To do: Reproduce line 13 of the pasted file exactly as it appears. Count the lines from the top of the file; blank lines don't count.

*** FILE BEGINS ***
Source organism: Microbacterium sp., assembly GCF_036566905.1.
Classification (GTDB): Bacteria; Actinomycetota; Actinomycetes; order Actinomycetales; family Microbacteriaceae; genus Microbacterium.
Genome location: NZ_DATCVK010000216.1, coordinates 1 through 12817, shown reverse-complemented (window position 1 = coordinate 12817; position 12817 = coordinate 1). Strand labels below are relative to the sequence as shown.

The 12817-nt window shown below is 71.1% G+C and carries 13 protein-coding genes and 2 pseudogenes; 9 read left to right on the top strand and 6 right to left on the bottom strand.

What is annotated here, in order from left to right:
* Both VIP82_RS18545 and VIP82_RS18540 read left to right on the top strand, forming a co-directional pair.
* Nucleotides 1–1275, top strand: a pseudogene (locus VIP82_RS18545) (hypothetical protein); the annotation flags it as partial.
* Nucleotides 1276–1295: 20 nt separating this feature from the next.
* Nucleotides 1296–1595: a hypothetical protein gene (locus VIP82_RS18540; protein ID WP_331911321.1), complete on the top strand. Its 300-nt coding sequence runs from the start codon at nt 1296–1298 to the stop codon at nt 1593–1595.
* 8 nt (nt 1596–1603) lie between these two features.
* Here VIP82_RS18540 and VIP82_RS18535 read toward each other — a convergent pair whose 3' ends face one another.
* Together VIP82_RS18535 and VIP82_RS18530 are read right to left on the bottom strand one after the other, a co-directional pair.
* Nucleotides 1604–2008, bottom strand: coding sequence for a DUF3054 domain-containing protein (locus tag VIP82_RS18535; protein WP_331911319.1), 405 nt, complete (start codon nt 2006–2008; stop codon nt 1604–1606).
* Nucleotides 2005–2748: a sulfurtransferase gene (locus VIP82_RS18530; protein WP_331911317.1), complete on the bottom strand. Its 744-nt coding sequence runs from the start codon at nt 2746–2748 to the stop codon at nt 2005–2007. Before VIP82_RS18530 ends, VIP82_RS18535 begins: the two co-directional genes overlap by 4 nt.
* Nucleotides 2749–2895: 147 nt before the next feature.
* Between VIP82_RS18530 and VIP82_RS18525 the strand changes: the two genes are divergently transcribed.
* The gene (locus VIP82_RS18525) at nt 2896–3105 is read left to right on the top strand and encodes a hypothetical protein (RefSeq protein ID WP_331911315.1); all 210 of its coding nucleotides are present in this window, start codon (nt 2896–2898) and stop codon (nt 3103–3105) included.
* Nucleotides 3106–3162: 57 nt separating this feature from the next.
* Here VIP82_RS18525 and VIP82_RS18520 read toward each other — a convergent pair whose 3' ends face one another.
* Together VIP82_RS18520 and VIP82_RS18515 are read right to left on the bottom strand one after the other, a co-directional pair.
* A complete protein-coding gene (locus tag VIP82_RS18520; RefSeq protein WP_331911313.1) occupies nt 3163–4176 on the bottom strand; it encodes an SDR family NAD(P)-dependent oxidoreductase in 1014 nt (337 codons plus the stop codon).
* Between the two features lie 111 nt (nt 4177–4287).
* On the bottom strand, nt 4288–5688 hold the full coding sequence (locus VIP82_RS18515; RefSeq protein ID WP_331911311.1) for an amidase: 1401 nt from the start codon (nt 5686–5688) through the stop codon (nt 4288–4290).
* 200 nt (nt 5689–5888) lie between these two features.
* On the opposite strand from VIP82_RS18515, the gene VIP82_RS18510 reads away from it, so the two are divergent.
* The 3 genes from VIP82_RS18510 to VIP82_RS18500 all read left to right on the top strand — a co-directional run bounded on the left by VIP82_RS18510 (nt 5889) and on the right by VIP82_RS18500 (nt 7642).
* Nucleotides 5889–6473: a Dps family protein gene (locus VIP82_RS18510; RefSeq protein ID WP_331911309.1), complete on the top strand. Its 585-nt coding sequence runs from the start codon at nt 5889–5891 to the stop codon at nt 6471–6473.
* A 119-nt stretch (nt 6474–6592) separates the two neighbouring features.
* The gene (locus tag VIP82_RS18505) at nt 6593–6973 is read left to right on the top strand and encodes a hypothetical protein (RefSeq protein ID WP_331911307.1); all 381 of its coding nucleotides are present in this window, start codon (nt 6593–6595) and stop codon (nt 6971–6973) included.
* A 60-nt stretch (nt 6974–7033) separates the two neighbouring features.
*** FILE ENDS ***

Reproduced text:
* Nucleotides 1604–2008, bottom strand: coding sequence for a DUF3054 domain-containing protein (locus tag VIP82_RS18535; protein WP_331911319.1), 405 nt, complete (start codon nt 2006–2008; stop codon nt 1604–1606).